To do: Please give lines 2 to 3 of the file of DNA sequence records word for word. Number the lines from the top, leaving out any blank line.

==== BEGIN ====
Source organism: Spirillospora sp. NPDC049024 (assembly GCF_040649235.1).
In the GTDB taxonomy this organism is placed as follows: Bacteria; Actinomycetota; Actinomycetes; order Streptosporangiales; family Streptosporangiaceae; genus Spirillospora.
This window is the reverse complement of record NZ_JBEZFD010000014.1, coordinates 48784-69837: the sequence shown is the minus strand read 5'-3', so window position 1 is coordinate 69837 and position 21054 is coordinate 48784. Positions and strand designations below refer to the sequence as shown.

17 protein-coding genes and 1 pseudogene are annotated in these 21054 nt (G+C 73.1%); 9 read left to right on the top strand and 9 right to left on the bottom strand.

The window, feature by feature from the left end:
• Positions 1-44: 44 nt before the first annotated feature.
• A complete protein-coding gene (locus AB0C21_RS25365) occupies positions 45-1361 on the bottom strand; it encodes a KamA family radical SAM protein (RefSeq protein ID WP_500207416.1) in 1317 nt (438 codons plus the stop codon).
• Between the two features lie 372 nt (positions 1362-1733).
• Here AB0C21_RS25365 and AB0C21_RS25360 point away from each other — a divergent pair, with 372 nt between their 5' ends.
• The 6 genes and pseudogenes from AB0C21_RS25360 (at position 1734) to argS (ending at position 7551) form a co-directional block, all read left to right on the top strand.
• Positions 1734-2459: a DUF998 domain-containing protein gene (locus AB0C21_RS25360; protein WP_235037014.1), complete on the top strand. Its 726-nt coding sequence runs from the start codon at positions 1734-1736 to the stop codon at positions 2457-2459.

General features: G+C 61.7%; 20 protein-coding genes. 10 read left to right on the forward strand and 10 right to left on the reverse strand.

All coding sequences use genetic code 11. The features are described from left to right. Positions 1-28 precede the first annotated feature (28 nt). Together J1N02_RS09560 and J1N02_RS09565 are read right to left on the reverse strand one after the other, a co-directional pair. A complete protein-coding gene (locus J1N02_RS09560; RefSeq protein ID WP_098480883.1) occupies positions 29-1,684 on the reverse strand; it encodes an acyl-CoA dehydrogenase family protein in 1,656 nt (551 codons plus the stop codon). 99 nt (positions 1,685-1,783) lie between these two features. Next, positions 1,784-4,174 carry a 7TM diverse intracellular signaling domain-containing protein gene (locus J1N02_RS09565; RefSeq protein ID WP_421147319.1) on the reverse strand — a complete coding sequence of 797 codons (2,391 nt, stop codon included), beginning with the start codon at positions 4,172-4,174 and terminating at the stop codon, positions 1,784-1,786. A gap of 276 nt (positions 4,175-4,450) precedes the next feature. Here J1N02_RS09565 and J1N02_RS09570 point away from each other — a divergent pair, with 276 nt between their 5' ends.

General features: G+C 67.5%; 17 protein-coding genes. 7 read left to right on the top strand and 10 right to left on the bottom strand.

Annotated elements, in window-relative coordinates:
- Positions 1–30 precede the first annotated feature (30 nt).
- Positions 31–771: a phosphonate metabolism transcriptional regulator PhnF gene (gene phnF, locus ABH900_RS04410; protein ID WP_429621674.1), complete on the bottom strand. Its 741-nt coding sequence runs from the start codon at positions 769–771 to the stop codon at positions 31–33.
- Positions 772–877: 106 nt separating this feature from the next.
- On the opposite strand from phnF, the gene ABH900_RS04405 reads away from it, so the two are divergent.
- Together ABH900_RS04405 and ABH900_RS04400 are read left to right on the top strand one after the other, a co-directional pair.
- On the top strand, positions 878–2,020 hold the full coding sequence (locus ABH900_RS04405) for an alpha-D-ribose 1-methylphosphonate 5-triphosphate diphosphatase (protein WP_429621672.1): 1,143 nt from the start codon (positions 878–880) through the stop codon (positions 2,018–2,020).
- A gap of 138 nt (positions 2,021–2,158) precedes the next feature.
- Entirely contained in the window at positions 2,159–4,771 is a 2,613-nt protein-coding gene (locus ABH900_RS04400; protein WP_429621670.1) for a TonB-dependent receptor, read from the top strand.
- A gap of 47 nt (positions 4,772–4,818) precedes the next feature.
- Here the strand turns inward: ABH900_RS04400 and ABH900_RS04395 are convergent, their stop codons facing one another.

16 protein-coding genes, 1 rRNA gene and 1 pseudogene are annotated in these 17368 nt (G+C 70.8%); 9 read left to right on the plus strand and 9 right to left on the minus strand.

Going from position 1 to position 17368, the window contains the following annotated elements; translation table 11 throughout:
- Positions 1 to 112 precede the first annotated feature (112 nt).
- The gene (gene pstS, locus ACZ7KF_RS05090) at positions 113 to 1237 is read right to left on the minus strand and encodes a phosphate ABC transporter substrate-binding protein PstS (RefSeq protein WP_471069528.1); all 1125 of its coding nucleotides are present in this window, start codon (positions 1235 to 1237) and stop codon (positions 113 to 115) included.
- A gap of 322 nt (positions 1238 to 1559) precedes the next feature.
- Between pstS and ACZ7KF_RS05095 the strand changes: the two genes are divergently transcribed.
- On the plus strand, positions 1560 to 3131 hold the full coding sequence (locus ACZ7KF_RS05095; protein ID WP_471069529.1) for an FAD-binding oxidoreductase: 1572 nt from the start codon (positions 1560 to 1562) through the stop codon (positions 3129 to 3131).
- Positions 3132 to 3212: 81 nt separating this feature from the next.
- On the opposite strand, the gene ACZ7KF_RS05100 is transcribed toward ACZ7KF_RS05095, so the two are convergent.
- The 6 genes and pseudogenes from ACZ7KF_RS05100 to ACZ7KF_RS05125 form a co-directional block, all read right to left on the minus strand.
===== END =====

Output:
In the GTDB taxonomy this organism is placed as follows: Bacteria; Actinomycetota; Actinomycetes; order Streptosporangiales; family Streptosporangiaceae; genus Spirillospora.
This window is the reverse complement of record NZ_JBEZFD010000014.1, coordinates 48784-69837: the sequence shown is the minus strand read 5'-3', so window position 1 is coordinate 69837 and position 21054 is coordinate 48784. Positions and strand designations below refer to the sequence as shown.